Now that we’ve suitably rested, let’s get back to working with Desired State Configuration. Now, there are some basic features to work with that ship by default and the PowerShell team has been blogging some additional resources, but in order to do some really interesting thing with DSC, we’ll need to create our own resources.
The High Points
- Configuring the Pull Server (REST version)
- Creating Configurations (one of two, two of two)
- Configuring Clients
- Building Custom Resources (this post)
- Packaging Custom Resources
- Advanced Client Targeting
The DSC Resource Structure
DSC resources are (at their most basic) a PowerShell module. These modules are augmented by a schema.mof file (we’ll get into that more in a minute or two). These modules expose three main functions, Get-TargetResource, Set-TargetResource, and Test-TargetResource. All three functions should share the same set of parameters.
Test-TargetResource validates whether your resource is currently in the desired state based on the parameters provided. This function returns a boolean, $true if the resource is in the state described or $false if not.
Set-TargetResource is the workhorse in this module. This is what will get things into the correct state. The convention is to support one parameter called Ensure that can take two values, “Present” or “Absent” to describe whether or not a resource should be applied or removed as described.
(Here’s a little trick.. if you write break your Test-TargetResource into discrete functions, you can use those functions to only run the portions of Set-TargetResource that you need to!)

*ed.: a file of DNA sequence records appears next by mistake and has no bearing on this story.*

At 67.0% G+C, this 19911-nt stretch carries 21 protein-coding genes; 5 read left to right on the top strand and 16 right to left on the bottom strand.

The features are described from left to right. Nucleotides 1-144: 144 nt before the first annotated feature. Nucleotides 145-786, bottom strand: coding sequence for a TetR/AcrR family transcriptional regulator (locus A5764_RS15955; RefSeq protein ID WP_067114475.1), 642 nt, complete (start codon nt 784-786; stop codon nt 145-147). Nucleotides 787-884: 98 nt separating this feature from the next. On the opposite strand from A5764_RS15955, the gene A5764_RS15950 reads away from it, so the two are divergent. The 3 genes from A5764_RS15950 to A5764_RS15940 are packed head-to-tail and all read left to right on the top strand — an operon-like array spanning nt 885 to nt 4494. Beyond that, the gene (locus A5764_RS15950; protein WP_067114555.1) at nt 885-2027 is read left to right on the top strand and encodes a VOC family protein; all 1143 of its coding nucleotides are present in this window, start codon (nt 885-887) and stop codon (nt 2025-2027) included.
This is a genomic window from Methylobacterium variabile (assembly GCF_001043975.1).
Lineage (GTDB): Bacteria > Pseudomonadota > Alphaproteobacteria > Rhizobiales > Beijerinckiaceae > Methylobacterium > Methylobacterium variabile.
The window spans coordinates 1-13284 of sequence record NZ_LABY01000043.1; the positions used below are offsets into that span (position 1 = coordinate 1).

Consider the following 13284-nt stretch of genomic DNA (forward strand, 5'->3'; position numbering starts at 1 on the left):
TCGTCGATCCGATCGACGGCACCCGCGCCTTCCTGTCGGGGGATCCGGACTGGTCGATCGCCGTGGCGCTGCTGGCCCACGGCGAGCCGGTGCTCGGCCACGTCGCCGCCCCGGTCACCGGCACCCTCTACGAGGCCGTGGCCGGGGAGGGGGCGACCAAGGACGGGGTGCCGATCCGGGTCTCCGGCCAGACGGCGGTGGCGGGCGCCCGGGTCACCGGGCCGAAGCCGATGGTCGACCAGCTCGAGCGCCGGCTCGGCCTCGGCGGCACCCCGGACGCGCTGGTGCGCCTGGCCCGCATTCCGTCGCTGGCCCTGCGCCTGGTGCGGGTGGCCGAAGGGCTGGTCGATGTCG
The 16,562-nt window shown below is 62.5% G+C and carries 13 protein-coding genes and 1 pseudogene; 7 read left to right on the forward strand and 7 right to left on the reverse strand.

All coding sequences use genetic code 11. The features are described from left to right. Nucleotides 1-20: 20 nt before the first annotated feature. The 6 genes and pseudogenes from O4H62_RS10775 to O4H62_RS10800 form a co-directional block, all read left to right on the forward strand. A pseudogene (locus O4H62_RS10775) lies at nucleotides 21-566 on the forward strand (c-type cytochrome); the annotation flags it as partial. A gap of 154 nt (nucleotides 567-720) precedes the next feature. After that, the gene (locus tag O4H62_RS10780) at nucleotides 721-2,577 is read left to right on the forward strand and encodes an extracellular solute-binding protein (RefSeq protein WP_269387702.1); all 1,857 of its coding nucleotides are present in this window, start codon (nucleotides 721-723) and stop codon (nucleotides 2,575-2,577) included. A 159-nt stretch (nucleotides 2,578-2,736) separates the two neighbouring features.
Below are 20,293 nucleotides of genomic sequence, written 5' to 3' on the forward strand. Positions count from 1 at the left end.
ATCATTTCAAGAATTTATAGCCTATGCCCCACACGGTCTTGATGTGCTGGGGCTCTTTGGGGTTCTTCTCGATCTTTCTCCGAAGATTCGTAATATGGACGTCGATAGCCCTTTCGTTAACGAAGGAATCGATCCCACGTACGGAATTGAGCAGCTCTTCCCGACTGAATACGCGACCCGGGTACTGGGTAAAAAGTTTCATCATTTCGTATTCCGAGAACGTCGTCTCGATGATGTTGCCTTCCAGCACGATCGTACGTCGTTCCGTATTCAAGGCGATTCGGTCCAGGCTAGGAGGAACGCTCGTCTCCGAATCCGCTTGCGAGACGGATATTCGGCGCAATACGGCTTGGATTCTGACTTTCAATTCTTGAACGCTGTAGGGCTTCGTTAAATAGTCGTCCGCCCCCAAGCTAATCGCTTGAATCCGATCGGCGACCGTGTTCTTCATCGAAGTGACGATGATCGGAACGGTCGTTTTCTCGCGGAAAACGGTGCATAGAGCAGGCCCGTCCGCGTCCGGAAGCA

This is currently the least useful of the commands, but if experience has taught me anything, it’ll likely have an a growing use case over time.
Get-TargetResource returns the current state of the of the resource, returning a hash table of properties matching the parameters supplied to the command.
This module should explicitly export these commands via either Export-ModuleMember or a module manifest. If you don’t, Import-DscResource will have trouble loading the resources when you try to generate a configuration (it’s not a problem for running a configuration, just the generation part).
The Managed Object Framework (MOF) Schema
The last piece of the DSC Resource is a schema file that maps the parameters for the command to a CIM class that can be registered in WMI. This allows us to serialize the configuration parameters to a standards-based format and allows the Local Configuration Manager to marshal the parameters back to call the PowerShell functions for the phase that the LCM is in. This file is named modulename.schema.mof.
There is no real reason to write a schema.mof file by hand, both the DSC Resource Designer and my New-MofFile function can help generate that function. The one key thing to be aware of in the schema.mof is that there is an attribute at the top of each of the MOF classes that denotes a friendly name, which is the identifier you will use in a configuration to specify a resource.
How To Structure a Module With Resources
To get a good idea of the resource structure, we can look at the StackExchangeResources module in the PowerShell.Org GitHub repository. There is a base module – StackExchangeResources, which has a module metadata file (required, you’ll see why in a minute). In that module, we need a folder DSCResources. Our custom resource will be placed under that folder.
The reason we need a module metadata file for the base module, is when resources from that module are used in a configuration, the generated configuration MOF files will reference the version of the base module (and that specific version is required on the node where the resource will be applied).
Next up, we’ll talk about how we package our resources to be distributed by a pull server.